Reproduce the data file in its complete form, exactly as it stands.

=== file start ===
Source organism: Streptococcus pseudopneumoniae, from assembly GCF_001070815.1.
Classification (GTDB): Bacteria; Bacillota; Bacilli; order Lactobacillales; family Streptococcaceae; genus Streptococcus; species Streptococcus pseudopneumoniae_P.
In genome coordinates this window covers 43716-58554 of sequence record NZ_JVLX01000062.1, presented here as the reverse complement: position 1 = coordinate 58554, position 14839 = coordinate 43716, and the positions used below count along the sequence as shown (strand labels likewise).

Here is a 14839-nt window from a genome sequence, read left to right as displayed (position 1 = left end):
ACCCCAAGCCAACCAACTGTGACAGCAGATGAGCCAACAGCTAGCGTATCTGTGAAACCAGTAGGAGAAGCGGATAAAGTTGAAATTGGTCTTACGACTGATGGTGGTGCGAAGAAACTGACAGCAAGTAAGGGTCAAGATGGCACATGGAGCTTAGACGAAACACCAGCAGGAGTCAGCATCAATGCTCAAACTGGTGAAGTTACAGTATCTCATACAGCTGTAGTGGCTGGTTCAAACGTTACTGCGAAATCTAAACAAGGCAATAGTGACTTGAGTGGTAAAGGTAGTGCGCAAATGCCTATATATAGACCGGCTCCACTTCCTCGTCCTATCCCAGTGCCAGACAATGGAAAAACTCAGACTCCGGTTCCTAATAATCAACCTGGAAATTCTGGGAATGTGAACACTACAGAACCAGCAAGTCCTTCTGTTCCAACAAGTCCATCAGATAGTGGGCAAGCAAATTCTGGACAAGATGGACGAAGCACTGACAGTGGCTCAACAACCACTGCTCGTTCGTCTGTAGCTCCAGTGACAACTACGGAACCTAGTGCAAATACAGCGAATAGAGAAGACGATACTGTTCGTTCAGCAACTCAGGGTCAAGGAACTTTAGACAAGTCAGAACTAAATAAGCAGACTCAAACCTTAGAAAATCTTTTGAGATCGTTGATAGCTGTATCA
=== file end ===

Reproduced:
Source organism: Streptococcus pseudopneumoniae, from assembly GCF_001070815.1.
Classification (GTDB): Bacteria; Bacillota; Bacilli; order Lactobacillales; family Streptococcaceae; genus Streptococcus; species Streptococcus pseudopneumoniae_P.
In genome coordinates this window covers 43716-58554 of sequence record NZ_JVLX01000062.1, presented here as the reverse complement: position 1 = coordinate 58554, position 14839 = coordinate 43716, and the positions used below count along the sequence as shown (strand labels likewise).

Here is a 14839-nt window from a genome sequence, read left to right as displayed (position 1 = left end):
ACCCCAAGCCAACCAACTGTGACAGCAGATGAGCCAACAGCTAGCGTATCTGTGAAACCAGTAGGAGAAGCGGATAAAGTTGAAATTGGTCTTACGACTGATGGTGGTGCGAAGAAACTGACAGCAAGTAAGGGTCAAGATGGCACATGGAGCTTAGACGAAACACCAGCAGGAGTCAGCATCAATGCTCAAACTGGTGAAGTTACAGTATCTCATACAGCTGTAGTGGCTGGTTCAAACGTTACTGCGAAATCTAAACAAGGCAATAGTGACTTGAGTGGTAAAGGTAGTGCGCAAATGCCTATATATAGACCGGCTCCACTTCCTCGTCCTATCCCAGTGCCAGACAATGGAAAAACTCAGACTCCGGTTCCTAATAATCAACCTGGAAATTCTGGGAATGTGAACACTACAGAACCAGCAAGTCCTTCTGTTCCAACAAGTCCATCAGATAGTGGGCAAGCAAATTCTGGACAAGATGGACGAAGCACTGACAGTGGCTCAACAACCACTGCTCGTTCGTCTGTAGCTCCAGTGACAACTACGGAACCTAGTGCAAATACAGCGAATAGAGAAGACGATACTGTTCGTTCAGCAACTCAGGGTCAAGGAACTTTAGACAAGTCAGAACTAAATAAGCAGACTCAAACCTTAGAAAATCTTTTGAGATCGTTGATAGCTGTATCA